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Stage 2 Reflection: On Congregational Assessments
Stage 2 Reflection: On Congregational Assessments

Here are some things to consider as you move through your Congregational Assessment.

Courtesy with Staff and Contractors

  • Large congregations can have several staff members who need to be involved in the assessment process. Some may be entirely supportive of Green Sanctuary goals, while others may not see why you consider the project so important. A larger congregation may also engage contractors for janitorial or landscaping services. These employees may or may not be willing to spend time with you explaining how they go about their work.
  • Board commitment to the Green Sanctuary program will help reinforce requests for information from staff or contractors. However, these individuals have other responsibilities. Your timetable is not their top priority, and they may see your requests as an interference. Always express your respect and appreciation for their contribution. It’s important to maintain positive relationships, especially since you may need these individuals’ cooperation later on.

Appreciative Inquiry

Developed by David Cooperrider in the mid-1980s, appreciative inquiry is a fundamental shift from the usual approach to implementing organizational improvements.

It starts with the premise that positive change springs from asking positive questions: When have we been at our best? What are we doing well right now? What do we want more of in the future? Reflecting on these questions can inspire organizations to new levels of excellence.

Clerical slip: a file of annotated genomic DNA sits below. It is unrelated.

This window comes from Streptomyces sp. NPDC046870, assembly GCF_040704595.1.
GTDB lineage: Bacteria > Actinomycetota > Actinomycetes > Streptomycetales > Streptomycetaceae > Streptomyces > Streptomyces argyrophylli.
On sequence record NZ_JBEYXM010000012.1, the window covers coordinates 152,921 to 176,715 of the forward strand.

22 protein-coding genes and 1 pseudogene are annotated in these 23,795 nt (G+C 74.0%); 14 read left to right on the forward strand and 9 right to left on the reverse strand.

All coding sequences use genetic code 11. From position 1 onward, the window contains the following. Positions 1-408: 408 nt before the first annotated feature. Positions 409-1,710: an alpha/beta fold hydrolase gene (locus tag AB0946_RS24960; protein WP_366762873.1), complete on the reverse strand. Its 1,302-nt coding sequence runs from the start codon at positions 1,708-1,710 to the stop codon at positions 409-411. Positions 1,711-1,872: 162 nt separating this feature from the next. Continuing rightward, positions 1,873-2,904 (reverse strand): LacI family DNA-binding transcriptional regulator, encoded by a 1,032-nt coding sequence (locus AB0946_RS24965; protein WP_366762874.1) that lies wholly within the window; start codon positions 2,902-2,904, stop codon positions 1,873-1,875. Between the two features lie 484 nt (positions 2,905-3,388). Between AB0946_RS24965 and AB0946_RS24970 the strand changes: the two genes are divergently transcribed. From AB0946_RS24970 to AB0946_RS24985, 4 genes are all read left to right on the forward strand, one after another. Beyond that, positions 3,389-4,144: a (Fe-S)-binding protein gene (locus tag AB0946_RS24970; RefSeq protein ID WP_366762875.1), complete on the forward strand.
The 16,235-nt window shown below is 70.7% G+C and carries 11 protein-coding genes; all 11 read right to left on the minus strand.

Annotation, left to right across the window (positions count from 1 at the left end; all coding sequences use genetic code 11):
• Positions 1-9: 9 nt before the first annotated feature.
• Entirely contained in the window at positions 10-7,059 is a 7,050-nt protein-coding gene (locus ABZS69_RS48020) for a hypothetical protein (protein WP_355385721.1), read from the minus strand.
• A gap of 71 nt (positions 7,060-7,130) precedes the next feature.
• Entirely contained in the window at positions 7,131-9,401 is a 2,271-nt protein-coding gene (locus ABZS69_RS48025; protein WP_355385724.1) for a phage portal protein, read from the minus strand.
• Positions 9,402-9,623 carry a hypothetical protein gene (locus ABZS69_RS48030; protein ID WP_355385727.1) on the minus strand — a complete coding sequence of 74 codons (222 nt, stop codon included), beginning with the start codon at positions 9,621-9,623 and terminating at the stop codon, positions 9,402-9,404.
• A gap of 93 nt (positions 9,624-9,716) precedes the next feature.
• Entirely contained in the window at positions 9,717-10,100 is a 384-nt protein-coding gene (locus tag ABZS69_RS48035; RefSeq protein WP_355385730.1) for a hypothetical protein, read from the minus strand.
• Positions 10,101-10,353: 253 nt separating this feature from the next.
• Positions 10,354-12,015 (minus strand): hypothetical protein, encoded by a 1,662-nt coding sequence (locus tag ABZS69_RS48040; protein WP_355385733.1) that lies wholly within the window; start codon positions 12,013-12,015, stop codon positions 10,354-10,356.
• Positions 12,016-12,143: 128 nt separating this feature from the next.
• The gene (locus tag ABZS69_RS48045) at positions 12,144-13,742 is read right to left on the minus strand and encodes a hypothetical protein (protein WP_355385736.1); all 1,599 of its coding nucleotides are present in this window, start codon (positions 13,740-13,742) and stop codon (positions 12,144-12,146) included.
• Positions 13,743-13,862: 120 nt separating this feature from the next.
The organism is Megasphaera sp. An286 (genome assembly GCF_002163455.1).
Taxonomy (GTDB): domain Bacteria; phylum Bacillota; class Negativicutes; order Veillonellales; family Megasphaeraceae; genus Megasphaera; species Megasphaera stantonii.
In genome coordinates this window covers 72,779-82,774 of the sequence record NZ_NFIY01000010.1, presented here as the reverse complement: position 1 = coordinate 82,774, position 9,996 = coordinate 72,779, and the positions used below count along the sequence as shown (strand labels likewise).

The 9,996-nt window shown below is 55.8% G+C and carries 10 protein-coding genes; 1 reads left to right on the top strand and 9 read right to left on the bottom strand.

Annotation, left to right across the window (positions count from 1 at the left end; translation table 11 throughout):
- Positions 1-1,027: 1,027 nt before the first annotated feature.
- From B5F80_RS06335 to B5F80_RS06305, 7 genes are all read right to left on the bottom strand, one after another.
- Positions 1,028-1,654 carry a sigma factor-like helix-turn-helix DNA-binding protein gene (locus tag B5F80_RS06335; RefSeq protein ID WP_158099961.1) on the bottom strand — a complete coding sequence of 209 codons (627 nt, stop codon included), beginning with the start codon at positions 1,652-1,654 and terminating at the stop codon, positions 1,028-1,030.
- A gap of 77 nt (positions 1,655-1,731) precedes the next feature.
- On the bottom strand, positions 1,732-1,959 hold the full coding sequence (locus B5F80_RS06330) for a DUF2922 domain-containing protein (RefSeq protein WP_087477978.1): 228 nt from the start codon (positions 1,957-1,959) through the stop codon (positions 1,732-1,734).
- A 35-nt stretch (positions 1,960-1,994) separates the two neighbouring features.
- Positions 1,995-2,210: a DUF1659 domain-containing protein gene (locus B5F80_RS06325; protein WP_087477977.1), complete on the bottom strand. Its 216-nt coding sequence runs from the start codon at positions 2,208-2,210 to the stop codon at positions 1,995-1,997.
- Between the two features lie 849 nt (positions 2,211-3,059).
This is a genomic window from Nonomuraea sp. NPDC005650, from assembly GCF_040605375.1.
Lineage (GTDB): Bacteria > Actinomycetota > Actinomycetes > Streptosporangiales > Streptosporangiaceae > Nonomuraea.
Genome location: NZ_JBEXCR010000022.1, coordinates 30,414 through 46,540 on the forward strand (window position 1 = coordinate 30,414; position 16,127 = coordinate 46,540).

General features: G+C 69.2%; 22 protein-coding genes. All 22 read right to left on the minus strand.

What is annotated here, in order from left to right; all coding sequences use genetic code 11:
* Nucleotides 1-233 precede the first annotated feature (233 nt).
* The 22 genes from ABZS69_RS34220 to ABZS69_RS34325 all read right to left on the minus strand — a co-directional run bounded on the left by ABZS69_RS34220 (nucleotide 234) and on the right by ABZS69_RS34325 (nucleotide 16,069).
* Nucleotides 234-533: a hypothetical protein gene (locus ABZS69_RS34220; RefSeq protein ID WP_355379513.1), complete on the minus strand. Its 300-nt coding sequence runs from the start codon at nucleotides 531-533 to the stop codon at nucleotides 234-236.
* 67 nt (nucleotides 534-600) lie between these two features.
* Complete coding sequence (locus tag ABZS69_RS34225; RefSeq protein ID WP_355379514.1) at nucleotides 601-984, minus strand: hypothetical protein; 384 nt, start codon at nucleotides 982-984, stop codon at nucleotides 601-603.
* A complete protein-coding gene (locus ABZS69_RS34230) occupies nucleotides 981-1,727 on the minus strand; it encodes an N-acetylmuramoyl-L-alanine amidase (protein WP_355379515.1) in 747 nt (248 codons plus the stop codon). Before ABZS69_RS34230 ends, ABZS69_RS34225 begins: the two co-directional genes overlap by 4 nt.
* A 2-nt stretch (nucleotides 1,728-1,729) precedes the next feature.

Assessing congregational practices can bring up many feelings on the part of the staff and the congregation, especially since most of us have been conditioned to focus on solving problems  (“What went wrong? How can we fix it?”). Appreciative inquiry encourages us to build on our successes.

In conducting your assessment, look for opportunities to use this technique. In addition to researching congregational facts and figures, ask people to talk about successful programs and practices. For example: if you’re interviewing a congregant about a recent social action project, you might ask:

  • What was the high point of this experience?
  • As a community, how did we express our best selves during the course of this project?
  • What aspects of this experience might we want to emulate in future projects?

A focus on appreciative inquiry can infuse the congregation with positive energy that ripples beyond the Green Sanctuary process.

For more information contact uua_greensanctuary@uua.org.

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